• Poster presentation 3937, Session: PO.ET09.01 - Preclinical Radiotherapeutics
    • Tuesday, April 2, 1:00 PM5:00 PM (EDT), Section 15
  • Preclinical evaluation of the combination rogaratinib and copanlisib in HNSCC and HCC in preclinical in vitro and in vivo models
    • Poster presentation 4793, Session: PO.ET06.05 - Novel Antitumor Agents 3
    • Wednesday, April 3, 8:00 AM12:00 PM (EDT), Section 13
  • Anetumab ravtansine has monotherapy efficacy in mesothelin positive patient-derived NSCLC tumor models and in a syngeneic tumor model in immunocompetent mice
    • Poster presentation 4816, Session: PO.ET07.01 - Targeted Therapies
    • Wednesday, April 3, 8:00 AM12:00 PM (EDT), Section 14
  • Darolutamide impairs prostate cancer growth by altering chromatin conformation and transcriptional activity of genes involved in cell proliferation and survival
    • Poster presentation 520, Session: PO.MCB04.01 - Mechanisms and Consequences of Transcriptional Deregulation
    • Wednesday, April 3, 8:00 AM12:00 PM (EDT), Section 36

About Vitrakvi® (larotrectinib)
Vitrakvi® is indicated for the treatment of adult and pediatric patients with solid tumors that have an NTRK gene fusion without a known acquired resistance mutation that are either metastatic or where surgical resection will likely result in severe morbidity, and have no satisfactory alternative treatments that have progressed following treatment.1 This indication is approved under accelerated approval based on overall response rate and duration of response. Continued approval for this indication may be contingent upon verification and description of clinical benefit in confirmatory trials. Research suggests that the NTRK genes can become abnormally fused to other genes, producing a TRK fusion protein that can act as an oncogenic driver, leading to cancer cell growth and survival.1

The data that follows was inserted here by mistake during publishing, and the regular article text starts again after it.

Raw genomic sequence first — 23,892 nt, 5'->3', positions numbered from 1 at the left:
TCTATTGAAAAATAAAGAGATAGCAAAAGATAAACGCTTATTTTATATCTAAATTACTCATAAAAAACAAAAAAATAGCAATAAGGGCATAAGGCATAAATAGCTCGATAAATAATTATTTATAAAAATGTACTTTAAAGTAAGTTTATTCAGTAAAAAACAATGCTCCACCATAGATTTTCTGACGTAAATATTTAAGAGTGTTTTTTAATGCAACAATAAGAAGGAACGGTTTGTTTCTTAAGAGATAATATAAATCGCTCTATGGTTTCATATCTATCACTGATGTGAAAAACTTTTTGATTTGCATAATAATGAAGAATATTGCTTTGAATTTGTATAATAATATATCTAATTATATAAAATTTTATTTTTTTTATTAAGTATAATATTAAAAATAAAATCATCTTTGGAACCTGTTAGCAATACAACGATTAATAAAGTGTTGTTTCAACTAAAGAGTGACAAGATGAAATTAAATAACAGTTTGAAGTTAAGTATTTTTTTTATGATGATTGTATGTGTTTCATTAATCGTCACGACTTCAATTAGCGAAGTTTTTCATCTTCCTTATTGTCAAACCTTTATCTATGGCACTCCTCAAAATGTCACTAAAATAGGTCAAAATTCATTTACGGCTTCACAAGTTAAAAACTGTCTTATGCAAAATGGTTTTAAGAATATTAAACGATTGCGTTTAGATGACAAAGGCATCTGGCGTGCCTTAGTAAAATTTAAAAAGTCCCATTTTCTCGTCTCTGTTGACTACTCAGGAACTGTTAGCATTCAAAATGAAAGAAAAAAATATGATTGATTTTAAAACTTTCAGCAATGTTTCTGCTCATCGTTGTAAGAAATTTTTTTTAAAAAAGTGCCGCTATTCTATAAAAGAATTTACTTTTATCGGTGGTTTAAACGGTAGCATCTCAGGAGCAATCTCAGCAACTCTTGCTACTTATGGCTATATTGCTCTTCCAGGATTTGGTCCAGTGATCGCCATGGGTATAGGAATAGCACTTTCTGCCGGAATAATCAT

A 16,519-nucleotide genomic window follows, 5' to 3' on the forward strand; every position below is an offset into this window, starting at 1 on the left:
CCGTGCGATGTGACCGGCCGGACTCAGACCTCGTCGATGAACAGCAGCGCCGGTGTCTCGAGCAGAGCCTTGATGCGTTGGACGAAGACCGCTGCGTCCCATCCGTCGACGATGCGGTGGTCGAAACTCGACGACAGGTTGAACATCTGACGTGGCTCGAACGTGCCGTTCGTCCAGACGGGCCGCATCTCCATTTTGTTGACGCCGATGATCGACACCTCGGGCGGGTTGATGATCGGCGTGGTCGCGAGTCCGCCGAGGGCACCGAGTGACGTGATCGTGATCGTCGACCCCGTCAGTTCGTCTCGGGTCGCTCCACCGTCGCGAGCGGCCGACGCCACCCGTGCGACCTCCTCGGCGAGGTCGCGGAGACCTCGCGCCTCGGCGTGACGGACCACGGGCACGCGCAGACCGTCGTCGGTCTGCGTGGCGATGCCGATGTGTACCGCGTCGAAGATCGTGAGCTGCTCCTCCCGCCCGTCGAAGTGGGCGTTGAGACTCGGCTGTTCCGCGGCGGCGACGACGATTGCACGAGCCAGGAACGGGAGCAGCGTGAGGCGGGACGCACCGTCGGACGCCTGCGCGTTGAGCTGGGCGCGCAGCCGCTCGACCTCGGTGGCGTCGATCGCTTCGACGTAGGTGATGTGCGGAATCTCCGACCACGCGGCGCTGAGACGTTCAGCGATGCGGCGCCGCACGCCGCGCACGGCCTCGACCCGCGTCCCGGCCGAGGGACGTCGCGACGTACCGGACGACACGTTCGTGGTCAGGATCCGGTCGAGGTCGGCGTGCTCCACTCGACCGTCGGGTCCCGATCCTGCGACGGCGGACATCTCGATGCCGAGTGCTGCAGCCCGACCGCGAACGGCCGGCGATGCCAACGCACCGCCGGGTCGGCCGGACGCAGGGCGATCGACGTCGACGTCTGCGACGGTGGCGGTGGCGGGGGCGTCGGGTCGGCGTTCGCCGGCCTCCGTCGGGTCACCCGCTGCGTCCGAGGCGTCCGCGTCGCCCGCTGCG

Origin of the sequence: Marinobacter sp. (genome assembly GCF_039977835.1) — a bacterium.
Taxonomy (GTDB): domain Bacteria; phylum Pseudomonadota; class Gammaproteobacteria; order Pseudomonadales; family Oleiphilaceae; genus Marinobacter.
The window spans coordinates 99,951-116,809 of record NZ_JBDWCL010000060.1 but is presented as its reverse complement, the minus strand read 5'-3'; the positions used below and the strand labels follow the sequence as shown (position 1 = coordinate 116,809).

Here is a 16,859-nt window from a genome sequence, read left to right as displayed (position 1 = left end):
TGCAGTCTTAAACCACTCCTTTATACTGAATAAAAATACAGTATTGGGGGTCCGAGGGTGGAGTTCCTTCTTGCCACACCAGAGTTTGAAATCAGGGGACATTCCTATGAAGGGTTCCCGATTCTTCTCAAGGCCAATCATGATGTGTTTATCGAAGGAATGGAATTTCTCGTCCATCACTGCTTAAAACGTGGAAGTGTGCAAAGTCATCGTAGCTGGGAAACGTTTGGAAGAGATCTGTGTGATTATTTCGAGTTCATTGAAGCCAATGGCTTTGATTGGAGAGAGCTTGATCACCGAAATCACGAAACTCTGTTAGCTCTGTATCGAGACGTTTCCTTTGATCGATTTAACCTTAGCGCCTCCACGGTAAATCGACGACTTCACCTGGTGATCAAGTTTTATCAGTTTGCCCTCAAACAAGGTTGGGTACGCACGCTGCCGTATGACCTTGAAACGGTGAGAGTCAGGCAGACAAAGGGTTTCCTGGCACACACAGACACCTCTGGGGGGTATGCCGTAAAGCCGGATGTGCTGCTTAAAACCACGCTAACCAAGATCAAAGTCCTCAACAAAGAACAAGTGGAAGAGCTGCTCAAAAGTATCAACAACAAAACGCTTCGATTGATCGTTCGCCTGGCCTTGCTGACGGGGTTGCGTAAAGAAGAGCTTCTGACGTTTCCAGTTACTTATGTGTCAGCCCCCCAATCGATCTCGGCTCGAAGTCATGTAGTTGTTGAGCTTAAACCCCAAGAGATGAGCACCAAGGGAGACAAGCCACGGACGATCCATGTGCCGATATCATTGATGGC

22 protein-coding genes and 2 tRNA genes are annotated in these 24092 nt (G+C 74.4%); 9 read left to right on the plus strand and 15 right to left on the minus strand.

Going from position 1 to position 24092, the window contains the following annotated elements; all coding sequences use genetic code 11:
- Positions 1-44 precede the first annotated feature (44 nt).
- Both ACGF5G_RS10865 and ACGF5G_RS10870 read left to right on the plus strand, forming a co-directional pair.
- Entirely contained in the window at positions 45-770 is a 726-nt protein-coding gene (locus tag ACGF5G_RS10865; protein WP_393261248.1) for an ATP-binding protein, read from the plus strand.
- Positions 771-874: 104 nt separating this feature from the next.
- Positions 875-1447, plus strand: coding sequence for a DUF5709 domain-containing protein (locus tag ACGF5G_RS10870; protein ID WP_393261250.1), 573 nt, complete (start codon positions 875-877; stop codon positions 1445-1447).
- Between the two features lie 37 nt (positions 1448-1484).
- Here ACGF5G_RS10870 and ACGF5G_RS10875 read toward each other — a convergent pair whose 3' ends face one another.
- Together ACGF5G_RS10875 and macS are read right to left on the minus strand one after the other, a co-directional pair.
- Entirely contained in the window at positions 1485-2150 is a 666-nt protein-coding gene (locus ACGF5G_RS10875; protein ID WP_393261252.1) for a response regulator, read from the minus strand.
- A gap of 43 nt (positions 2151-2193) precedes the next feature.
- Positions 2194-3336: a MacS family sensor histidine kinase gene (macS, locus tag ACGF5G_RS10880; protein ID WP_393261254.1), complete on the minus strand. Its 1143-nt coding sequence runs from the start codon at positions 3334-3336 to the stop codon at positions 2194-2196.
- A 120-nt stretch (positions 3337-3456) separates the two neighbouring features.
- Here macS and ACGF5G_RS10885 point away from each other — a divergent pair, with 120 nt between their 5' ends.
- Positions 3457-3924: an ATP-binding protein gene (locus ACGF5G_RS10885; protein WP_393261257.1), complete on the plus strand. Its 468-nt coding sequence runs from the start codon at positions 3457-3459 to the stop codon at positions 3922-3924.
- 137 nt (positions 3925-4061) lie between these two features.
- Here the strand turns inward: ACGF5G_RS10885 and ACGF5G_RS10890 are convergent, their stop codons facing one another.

Important Safety Information for VITRAKVI® (larotrectinib)